If Obama emulates Bill Clinton’s ’92 debate moment – we’re dead.

-blogger Matt Vespa

Man up, would you?

bluegill on October 2, 2012 at 9:23 AM

Never mind the fact that Vespa doesn’t know how to punctuate properly and obviously hasn’t been following the Romney campaign very carefully.

Chillax grammar nazi
send me your assessment and i’ll post it
that is if it doesn’t totally kiss Mitt’s a**

Matt Vespa on October 2, 2012 at 9:51 AM

kisses – excuses me

Matt Vespa on October 2, 2012 at 9:52 AM

But, but…

I thought Romney was the strongest candidate we had.

I thought I was an idiot for believing that Romney would cut the throats of his fellow Republicans in the primary but handle Obama with kid gloves.

I thought Romney wasn’t weak on immigration (anyone see the ‘I won’t revoke Obama’s visas for illegals as president’ statement from Mittens?)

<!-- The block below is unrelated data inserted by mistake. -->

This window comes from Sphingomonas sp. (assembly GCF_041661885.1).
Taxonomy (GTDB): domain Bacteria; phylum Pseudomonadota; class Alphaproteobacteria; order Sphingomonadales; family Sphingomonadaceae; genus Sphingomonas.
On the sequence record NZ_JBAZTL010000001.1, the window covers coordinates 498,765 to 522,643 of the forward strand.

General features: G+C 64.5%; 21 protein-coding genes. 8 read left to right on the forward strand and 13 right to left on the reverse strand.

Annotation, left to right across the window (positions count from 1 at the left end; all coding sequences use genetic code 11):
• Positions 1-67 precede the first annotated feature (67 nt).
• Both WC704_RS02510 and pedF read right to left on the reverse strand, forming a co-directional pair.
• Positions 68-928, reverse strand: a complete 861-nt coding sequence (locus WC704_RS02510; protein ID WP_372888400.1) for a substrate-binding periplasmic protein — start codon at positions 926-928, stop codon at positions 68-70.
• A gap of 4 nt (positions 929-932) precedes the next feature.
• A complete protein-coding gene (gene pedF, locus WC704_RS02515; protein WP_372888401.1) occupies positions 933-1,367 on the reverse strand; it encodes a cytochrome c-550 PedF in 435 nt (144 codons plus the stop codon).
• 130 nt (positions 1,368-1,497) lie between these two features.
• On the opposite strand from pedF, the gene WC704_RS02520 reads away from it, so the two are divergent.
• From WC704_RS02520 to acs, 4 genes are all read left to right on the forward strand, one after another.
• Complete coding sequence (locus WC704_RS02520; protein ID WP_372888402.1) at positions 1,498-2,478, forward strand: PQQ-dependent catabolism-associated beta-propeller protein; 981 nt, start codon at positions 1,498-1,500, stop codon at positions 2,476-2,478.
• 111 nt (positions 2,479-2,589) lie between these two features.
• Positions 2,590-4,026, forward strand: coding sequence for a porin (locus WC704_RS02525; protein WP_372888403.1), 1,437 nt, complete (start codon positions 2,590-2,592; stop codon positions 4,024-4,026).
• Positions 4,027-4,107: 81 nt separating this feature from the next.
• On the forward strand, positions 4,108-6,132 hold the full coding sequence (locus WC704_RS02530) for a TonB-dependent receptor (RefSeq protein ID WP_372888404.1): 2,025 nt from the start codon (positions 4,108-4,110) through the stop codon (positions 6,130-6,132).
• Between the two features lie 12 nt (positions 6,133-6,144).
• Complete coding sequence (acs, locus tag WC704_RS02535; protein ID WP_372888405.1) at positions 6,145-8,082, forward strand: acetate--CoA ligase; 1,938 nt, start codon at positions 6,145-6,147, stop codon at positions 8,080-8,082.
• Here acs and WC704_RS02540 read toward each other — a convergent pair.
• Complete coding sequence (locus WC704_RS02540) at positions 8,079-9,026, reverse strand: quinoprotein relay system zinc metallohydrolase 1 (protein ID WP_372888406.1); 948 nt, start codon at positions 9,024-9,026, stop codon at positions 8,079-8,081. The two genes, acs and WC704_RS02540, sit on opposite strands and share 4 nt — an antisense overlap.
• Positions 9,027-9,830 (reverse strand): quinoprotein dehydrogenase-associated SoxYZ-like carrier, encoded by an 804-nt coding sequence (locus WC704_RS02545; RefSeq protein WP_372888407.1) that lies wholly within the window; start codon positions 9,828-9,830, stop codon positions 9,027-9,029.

I thought Romney was the best debater ever. (Anyone see the moronic ‘ the debate isn’t about winning or losing’ statment from Romney?)

Romney, like most GOP, has as his strategy, not a ‘win’ strategy, but a ‘don’t lose’ strategy. And THAT’S a loser’s mentality, period.

avgjo on October 2, 2012 at 10:39 AM

Attention Matt Vespa: Shrill cries of “step it up Mitt!!” backed up with a large dose of POLITICO crap does not help the cause. Don’t be a sucker. Settle down and spend your time attacking the Democrat candidate. Thanks.

cicerone on October 2, 2012 at 11:06 AM

Attention Matt Vespa: Shrill cries of “step it up Mitt!!” backed up with a large dose of POLITICO crap does not help the cause. Don’t be a sucker. Settle down and spend your time attacking the Democrat candidate. Thanks.

cicerone on October 2, 2012 at 11:06 AM

No doubt. I do a lot of knee capping of Obama and the political left, but every now and then (which isn’t often) Politico does post material that isn’t outrageous. I’m just saying Mitt needs to quit going back and forth on message and really take it to Obama in the debates and in the remaining few days of the campaign. I already bashed Obama for not having a serious plan to tackle the deficit in a previous post

Matt Vespa on October 2, 2012 at 11:11 AM

I am fed up to the back teeth with the milquetoast acceptance of polls as evidence of a weak campaign.

When your premise is flawed, everything that follows is just noise.